President of Ecuador Describes Julian Assange as House Guest From Hell: 'We've Gotten Rid of a Thorn in Our Side'

Ecuador's president, Lenín Moreno, who on Thursday withdrew asylum status for Julian Assange, described the WikiLeaks founder as a "brat" and a "thorn" in the South American nation's side.

Painting a picture of Assange as ill-mannered, as someone who took Ecuador's hospitality taken for granted, during a speech on Thursday, the president said, as reported by Bloomberg: "You can't arrive at a house that welcomes you warmly, that gives you food, and takes care of you, and start to denounce the owner of the house. We've removed the asylum for this spoiled brat and, fortunately, we've gotten rid of a thorn in our side.

"From now on we'll be more careful in giving asylum to people who are really worth it, and not miserable hackers whose only goal is to destabilize governments," Moreno said, according to The Associated Press, which described Moreno as "visibly flustered."

"We are tolerant, calm people but we're not stupid," The Syndey Morning Herald reported Moreno as saying.

In a video statement shared on Twitter following Assange's arrest, Moreno said: "Today, I announced that the discourteous and aggressive behavior of Mr. Julian Assange, the hostile and threatening declarations of its allied organization, against Ecuador, and especially the transgression of international treaties, have led the situation to a point where the asylum of Mr. Assange is unsustainable and no longer viable.

"For six years and 10 months, the Ecuadorian people have protected the human rights of Mr. Assange and have provided for his everyday needs at the facilities of our Embassy in London.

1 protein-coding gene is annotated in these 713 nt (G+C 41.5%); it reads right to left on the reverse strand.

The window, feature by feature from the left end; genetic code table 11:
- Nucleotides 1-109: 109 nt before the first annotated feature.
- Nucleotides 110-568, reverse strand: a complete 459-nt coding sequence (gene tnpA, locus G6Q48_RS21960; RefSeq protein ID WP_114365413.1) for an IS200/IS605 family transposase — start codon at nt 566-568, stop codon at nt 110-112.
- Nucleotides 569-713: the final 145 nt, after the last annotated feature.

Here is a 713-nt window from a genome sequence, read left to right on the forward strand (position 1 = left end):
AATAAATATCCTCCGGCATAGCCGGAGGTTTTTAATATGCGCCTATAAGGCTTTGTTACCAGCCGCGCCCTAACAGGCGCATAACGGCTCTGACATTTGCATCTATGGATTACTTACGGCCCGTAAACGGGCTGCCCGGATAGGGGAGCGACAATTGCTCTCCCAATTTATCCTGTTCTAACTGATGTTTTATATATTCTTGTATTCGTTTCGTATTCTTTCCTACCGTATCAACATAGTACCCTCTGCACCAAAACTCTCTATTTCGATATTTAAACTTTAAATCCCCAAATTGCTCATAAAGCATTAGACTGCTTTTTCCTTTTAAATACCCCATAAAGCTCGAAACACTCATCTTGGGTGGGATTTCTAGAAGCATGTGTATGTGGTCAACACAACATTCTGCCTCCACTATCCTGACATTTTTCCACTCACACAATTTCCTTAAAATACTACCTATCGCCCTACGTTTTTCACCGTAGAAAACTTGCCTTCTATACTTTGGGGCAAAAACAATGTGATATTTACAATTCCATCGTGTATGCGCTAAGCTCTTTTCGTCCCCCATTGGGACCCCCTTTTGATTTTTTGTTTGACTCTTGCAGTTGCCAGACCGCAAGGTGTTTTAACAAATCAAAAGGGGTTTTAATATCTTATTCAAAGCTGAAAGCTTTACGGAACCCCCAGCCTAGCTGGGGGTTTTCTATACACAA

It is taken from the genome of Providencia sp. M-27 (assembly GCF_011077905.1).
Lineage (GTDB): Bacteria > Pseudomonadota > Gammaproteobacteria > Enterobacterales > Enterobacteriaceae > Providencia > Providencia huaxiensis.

Referring to the administration of his predecessor, President Rafael Correa, who was in power when Assange sought asylum, Moreno continued: "When I became President of Ecuador, I inherited this situation and decided to adopt a protocol to set the daily life rules at the Embassy, which is the [least] anyone may expect from a guest hosted at his own house. Ecuador has fulfilled its obligations in the framework of international law."

Moreno accused Assange of mistreading guards, installing electronic and distortion equipment not allowed at the embassy, blocking security cameras of the Ecuadorian Mission in London, and using security files at the Embassy without permission.

Before his arrest, the 47-year-old Australian computer programmer had not left the relatively small Ecuadorian embassy in London's upmarket Knightsbridge area for almost seven years. Assange arrived at the building in mid-June 2012, posing as a motorbike courier. Ecuador accommodated Assange by turning an office into a bedroom, and provided access to a shared bathroom and a basic kitchen The Guardian reported.

Assange was avoiding extradition to Sweden after two women accused him of rape and sexual assault in 2010. He claimed the allegations were part of a veiled attempt by the U.S. to extradite him for publishing classified information on WikiLeaks.

Swedish prosecutors dropped the sexual assault investigation in 2017, but Assange was still wanted by British police for failing to surrender after a warrant was issued by Westminster Magistrates' Court on June 29, 2012.

On Thursday, officers from London's Metropolitan Police arrested him and he was found guilty of failing to surrender to court at Westminster Magistrates' Court.

Assange faces extradition to the U.S. on charges of one count of conspiracy to commit computer intrusion following the release of classified American intelligence documents. Assange's represenatives did not immediately respond to Newsweek's requset for comment.

Julian Assange Westminster Magistrates London
Julian Assange gestures to the media from a police vehicle on his arrival at Westminster Magistrates court on April 11, 2019 in London, England. After weeks of speculation Wikileaks founder Julian Assange was arrested by Scotland Yard Police Officers inside the Ecuadorian Embassy in Central London this morning. Ecuador's President, Lenin Moreno, withdrew Assange's Asylum after seven years citing repeated violations to international conventions. Jack Taylor/Getty Images
President of Ecuador Describes Julian Assange as House Guest From Hell: 'We've Gotten Rid of a Thorn in Our Side' | U.S.